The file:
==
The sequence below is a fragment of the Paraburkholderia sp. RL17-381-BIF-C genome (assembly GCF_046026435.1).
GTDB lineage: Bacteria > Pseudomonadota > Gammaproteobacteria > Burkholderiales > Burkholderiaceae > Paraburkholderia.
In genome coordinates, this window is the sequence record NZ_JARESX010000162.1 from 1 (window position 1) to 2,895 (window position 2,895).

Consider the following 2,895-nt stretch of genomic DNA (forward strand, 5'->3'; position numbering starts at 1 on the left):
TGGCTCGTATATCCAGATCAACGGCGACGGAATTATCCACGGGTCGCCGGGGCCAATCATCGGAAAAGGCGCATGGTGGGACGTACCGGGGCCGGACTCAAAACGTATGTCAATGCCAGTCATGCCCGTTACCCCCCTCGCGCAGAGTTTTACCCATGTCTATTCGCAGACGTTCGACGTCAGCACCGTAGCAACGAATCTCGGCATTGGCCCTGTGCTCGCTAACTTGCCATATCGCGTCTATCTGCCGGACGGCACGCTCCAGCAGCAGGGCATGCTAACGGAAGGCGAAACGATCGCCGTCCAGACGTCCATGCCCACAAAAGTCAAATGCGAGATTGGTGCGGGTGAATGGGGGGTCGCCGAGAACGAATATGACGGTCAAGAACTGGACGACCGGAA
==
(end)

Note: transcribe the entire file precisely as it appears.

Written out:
The sequence below is a fragment of the Paraburkholderia sp. RL17-381-BIF-C genome (assembly GCF_046026435.1).
GTDB lineage: Bacteria > Pseudomonadota > Gammaproteobacteria > Burkholderiales > Burkholderiaceae > Paraburkholderia.
In genome coordinates, this window is the sequence record NZ_JARESX010000162.1 from 1 (window position 1) to 2,895 (window position 2,895).

Consider the following 2,895-nt stretch of genomic DNA (forward strand, 5'->3'; position numbering starts at 1 on the left):
TGGCTCGTATATCCAGATCAACGGCGACGGAATTATCCACGGGTCGCCGGGGCCAATCATCGGAAAAGGCGCATGGTGGGACGTACCGGGGCCGGACTCAAAACGTATGTCAATGCCAGTCATGCCCGTTACCCCCCTCGCGCAGAGTTTTACCCATGTCTATTCGCAGACGTTCGACGTCAGCACCGTAGCAACGAATCTCGGCATTGGCCCTGTGCTCGCTAACTTGCCATATCGCGTCTATCTGCCGGACGGCACGCTCCAGCAGCAGGGCATGCTAACGGAAGGCGAAACGATCGCCGTCCAGACGTCCATGCCCACAAAAGTCAAATGCGAGATTGGTGCGGGTGAATGGGGGGTCGCCGAGAACGAATATGACGGTCAAGAACTGGACGACCGGAA